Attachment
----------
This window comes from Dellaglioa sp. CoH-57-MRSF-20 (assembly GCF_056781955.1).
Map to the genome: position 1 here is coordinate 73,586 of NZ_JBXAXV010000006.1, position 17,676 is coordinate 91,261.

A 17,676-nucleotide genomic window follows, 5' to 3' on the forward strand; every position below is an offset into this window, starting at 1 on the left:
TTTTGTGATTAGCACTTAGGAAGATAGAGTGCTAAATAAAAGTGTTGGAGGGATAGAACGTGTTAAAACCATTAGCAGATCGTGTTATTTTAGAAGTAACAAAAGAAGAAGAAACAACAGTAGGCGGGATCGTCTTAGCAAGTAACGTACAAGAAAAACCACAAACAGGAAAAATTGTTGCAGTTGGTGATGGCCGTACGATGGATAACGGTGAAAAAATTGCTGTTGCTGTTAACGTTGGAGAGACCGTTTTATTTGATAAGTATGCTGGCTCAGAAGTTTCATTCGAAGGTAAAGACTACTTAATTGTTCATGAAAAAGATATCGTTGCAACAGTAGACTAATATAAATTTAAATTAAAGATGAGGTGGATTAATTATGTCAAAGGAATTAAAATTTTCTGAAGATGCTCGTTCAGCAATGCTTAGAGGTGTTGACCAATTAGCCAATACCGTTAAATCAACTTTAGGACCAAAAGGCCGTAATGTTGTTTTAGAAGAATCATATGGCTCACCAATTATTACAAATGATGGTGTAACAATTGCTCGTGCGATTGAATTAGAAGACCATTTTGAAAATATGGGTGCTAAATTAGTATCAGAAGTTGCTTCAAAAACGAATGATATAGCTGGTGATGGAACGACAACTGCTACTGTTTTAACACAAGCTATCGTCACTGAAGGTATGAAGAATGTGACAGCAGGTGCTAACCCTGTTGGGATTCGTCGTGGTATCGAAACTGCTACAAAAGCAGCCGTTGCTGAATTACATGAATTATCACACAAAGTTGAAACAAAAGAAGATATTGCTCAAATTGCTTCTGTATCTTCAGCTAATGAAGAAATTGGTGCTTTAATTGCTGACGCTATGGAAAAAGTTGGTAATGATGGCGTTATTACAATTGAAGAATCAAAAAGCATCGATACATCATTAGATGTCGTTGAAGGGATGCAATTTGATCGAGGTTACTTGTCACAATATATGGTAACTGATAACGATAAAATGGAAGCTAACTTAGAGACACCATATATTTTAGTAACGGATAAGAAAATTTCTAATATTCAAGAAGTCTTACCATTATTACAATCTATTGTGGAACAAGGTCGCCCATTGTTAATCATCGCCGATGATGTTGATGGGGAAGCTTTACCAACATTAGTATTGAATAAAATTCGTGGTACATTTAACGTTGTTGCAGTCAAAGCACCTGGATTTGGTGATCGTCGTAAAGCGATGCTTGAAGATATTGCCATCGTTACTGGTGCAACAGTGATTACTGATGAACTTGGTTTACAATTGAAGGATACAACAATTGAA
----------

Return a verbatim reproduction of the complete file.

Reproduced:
This window comes from Dellaglioa sp. CoH-57-MRSF-20 (assembly GCF_056781955.1).
Map to the genome: position 1 here is coordinate 73,586 of NZ_JBXAXV010000006.1, position 17,676 is coordinate 91,261.

A 17,676-nucleotide genomic window follows, 5' to 3' on the forward strand; every position below is an offset into this window, starting at 1 on the left:
TTTTGTGATTAGCACTTAGGAAGATAGAGTGCTAAATAAAAGTGTTGGAGGGATAGAACGTGTTAAAACCATTAGCAGATCGTGTTATTTTAGAAGTAACAAAAGAAGAAGAAACAACAGTAGGCGGGATCGTCTTAGCAAGTAACGTACAAGAAAAACCACAAACAGGAAAAATTGTTGCAGTTGGTGATGGCCGTACGATGGATAACGGTGAAAAAATTGCTGTTGCTGTTAACGTTGGAGAGACCGTTTTATTTGATAAGTATGCTGGCTCAGAAGTTTCATTCGAAGGTAAAGACTACTTAATTGTTCATGAAAAAGATATCGTTGCAACAGTAGACTAATATAAATTTAAATTAAAGATGAGGTGGATTAATTATGTCAAAGGAATTAAAATTTTCTGAAGATGCTCGTTCAGCAATGCTTAGAGGTGTTGACCAATTAGCCAATACCGTTAAATCAACTTTAGGACCAAAAGGCCGTAATGTTGTTTTAGAAGAATCATATGGCTCACCAATTATTACAAATGATGGTGTAACAATTGCTCGTGCGATTGAATTAGAAGACCATTTTGAAAATATGGGTGCTAAATTAGTATCAGAAGTTGCTTCAAAAACGAATGATATAGCTGGTGATGGAACGACAACTGCTACTGTTTTAACACAAGCTATCGTCACTGAAGGTATGAAGAATGTGACAGCAGGTGCTAACCCTGTTGGGATTCGTCGTGGTATCGAAACTGCTACAAAAGCAGCCGTTGCTGAATTACATGAATTATCACACAAAGTTGAAACAAAAGAAGATATTGCTCAAATTGCTTCTGTATCTTCAGCTAATGAAGAAATTGGTGCTTTAATTGCTGACGCTATGGAAAAAGTTGGTAATGATGGCGTTATTACAATTGAAGAATCAAAAAGCATCGATACATCATTAGATGTCGTTGAAGGGATGCAATTTGATCGAGGTTACTTGTCACAATATATGGTAACTGATAACGATAAAATGGAAGCTAACTTAGAGACACCATATATTTTAGTAACGGATAAGAAAATTTCTAATATTCAAGAAGTCTTACCATTATTACAATCTATTGTGGAACAAGGTCGCCCATTGTTAATCATCGCCGATGATGTTGATGGGGAAGCTTTACCAACATTAGTATTGAATAAAATTCGTGGTACATTTAACGTTGTTGCAGTCAAAGCACCTGGATTTGGTGATCGTCGTAAAGCGATGCTTGAAGATATTGCCATCGTTACTGGTGCAACAGTGATTACTGATGAACTTGGTTTACAATTGAAGGATACAACAATTGAA